I focused primarily on the section entitled “Domain 13: Identity and Access Management, “ authored by Subra Kumaraswamy, Senior Security Manager, Sun Microsystems and Jim Reavis, Co-founder & Acting Executive Director, Cloud Security Alliance. The executive summary of the document provided five key recommendations regarding IAM in the cloud:
- The key critical success factor to managing identities at cloud providers is to have a robust federated identity management architecture and strategy internal to the organization.
- Insist upon standards enabling federation: primarily SAML, WS-Federation and Liberty ID-FF federation
- Validate that cloud provider either support strong authentication natively or via delegation and support robust password policies that meet and exceed cloud customer internal policies.
- Understand that the current state of granular application authorization on the part of cloud providers is non-existent or proprietary.
Consider implementing Single Sign-on (SSO) for internal applications and leveraging this architecture for cloud applications.
- Using cloud-based “Identity as a Service” providers may be a useful tool for outsourcing some identity management capabilities and facilitating federated identity management with cloud providers. For example, they may be useful for abstracting and managing complexities such as differing versions of SAML, etc. Be aware that they become a critical new cloud provider for your organization and must be vetted with this broad guidance document.
Some of the key points I gleaned from the IAM section include:
Supporting today’s aggressive adoption by the business of an admittedly immature cloud ecosystem requires an honest assessment of an organization’s readiness to conduct cloud-based Identity and Access Management (IAM), as well as understanding the capabilities of that organization’s cloud computing providers. …
Standards support for achieving IdM federation with your cloud providers is crucial. … It appears as though SAML is emerging as the leading standard that enables single sign-on (SSO). …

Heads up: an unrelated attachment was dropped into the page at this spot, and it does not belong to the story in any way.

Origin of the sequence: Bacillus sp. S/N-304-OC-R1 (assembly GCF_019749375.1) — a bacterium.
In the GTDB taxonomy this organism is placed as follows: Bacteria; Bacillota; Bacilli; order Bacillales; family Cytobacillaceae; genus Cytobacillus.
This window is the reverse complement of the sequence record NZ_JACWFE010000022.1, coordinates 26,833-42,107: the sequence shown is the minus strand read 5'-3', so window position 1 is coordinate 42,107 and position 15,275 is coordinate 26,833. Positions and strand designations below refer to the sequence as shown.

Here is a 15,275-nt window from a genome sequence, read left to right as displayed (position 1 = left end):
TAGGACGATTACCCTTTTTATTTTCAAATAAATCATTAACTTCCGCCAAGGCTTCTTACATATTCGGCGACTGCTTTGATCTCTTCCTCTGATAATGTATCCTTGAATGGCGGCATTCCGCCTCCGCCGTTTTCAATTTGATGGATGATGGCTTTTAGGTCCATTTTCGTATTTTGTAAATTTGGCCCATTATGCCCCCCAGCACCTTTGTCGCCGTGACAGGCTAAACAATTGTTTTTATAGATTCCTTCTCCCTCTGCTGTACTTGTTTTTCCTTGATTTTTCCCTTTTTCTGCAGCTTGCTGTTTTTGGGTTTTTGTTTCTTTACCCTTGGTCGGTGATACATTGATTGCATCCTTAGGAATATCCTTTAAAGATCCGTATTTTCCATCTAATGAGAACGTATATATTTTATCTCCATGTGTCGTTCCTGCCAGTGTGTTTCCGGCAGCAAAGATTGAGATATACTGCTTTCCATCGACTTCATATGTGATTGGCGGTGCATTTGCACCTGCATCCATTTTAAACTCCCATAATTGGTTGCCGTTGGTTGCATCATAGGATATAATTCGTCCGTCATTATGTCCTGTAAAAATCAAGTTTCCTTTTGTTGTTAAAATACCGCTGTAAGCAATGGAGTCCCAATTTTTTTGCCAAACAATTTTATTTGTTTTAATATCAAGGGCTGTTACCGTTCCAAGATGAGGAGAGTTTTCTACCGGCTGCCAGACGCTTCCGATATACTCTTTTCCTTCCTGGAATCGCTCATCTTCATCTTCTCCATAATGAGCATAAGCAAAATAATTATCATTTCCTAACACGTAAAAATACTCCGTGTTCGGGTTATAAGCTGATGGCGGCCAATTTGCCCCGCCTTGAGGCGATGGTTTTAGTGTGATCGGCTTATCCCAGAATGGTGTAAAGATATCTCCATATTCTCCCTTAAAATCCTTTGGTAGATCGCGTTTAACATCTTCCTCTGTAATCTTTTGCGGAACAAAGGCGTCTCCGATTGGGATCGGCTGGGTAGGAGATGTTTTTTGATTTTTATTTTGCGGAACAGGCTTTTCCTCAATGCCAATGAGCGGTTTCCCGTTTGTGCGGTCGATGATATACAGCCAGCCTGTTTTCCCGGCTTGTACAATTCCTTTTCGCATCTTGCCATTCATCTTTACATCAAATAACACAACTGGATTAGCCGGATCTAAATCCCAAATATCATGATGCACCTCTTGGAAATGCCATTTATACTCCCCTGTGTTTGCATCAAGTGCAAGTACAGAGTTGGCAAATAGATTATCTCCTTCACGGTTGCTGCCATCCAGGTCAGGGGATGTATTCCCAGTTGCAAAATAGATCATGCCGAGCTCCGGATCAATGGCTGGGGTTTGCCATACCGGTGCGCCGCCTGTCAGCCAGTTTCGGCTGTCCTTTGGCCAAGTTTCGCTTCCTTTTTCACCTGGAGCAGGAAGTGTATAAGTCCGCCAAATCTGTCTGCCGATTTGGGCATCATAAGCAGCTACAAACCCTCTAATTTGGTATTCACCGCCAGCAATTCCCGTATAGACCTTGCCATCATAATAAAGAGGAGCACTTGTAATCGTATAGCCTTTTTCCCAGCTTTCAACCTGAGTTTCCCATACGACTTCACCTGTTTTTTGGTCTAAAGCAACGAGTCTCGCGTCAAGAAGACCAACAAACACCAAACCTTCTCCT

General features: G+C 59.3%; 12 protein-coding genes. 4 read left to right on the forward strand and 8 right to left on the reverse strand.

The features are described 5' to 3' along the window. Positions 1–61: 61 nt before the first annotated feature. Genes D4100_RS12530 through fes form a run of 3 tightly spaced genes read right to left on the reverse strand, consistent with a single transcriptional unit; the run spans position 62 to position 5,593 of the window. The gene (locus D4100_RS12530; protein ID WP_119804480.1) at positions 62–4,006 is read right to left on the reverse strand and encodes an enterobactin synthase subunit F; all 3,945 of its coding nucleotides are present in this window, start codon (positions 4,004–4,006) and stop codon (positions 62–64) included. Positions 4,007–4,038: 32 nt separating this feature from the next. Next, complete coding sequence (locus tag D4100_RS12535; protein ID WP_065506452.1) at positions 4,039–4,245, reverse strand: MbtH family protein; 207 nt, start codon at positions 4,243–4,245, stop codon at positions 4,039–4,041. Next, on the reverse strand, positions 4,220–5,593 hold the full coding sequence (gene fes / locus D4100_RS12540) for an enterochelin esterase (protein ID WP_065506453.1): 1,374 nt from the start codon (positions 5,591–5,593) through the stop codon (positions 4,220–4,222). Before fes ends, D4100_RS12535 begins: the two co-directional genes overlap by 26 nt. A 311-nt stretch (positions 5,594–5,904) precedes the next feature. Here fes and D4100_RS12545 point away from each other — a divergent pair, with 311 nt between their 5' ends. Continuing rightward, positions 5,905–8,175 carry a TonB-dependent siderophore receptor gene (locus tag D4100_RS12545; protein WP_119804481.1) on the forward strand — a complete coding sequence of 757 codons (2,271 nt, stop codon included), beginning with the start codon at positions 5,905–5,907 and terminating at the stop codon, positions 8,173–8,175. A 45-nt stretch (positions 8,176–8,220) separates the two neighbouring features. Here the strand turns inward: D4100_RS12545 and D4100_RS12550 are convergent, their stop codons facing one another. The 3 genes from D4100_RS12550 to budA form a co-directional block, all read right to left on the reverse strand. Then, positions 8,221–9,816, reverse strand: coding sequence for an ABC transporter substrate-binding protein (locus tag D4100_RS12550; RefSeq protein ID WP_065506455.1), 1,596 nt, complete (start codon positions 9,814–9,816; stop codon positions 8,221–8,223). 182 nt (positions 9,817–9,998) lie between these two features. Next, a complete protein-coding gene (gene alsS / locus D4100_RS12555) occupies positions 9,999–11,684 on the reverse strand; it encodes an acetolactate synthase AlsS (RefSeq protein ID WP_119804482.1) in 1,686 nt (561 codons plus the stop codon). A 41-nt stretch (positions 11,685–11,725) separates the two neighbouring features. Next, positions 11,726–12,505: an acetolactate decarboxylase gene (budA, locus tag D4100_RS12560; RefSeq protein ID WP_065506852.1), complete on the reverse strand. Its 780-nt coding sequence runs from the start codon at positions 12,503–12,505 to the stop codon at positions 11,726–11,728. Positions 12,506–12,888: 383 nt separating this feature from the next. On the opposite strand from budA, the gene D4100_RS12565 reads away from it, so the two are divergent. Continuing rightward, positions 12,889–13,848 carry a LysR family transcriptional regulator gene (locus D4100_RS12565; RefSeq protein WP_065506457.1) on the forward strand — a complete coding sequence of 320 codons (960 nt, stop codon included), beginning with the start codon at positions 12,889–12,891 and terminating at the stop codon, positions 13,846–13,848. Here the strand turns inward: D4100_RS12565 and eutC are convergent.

You should understand the cloud provider's support for user management processes including user provisioning, de-provisioning and overall lifecycle management of users and access in the cloud in an automated way. …
You also need to perform due diligence to assure that the cloud provider's password policies and strong authentication capabilities meet or exceed your own policies and requirements. …
As a long term strategy, customers should be advocating for greater support of XACML-compliant entitlement management on the part of cloud providers, even if XACML has not been implemented internally. …
A good strategy towards the maturation of your own IdM in order to make it “cloud friendly” is to start enabling SSO within your own enterprise applications, for your existing user base of employees, partners and contractors. …
One of the investments you may consider is an Identity as a Service solution to bridge between cloud providers or even outsource some Identity Mgt functions. …
I will join Sun colleagues on a conference call tomorrow to explore the topic: “What is the same and what is different about the task of integrating a new app when it is in the cloud vs. internal?” I’ll report back on what we learn from each other.
Thursday Jun 18, 2009
By identity on Jun 18, 2009
"Isos Technology has moved their entire server infrastructure into the Amazon Web Services (AWS) cloud. All web, application and database server components have been installed and bundled in Amazon Machine Images (AMI), which can be used to create cloned instances of each migrated server. All persistent data has been moved to Amazon's Elastic Block Storage (EBS) drives, ensuring the data is not lost if the servers are shut down. An additional benefit is that any of these drives can be moved to new instances of the AMIs for instant scalability if the load on any of the components warrants the addition of a new instance. The server instances are reserved instances which guarantee availability and decrease costs. Elastic IP addresses have been associated with the new servers and registered with Isos' registrar to allow the outside world access to all of the content which was previously available from Isos."
With all the focus on cloud computing today, it is always interesting to learn of companies that are actually using this technology. It will be interesting to hear from Isos in a couple of years to learn if they made the right decision.
Technorati Tags: CloudComputing, AmazonWebServices
Discovering Identity was founded on blogs.sun.com in May 2005 as a means of documenting my exploration of the field of Identity and Access Management. In February, 2010, I switched to hosting the blog at DiscoveringIdentity.com. In March 2012, I began posting Oracle-related information in both places.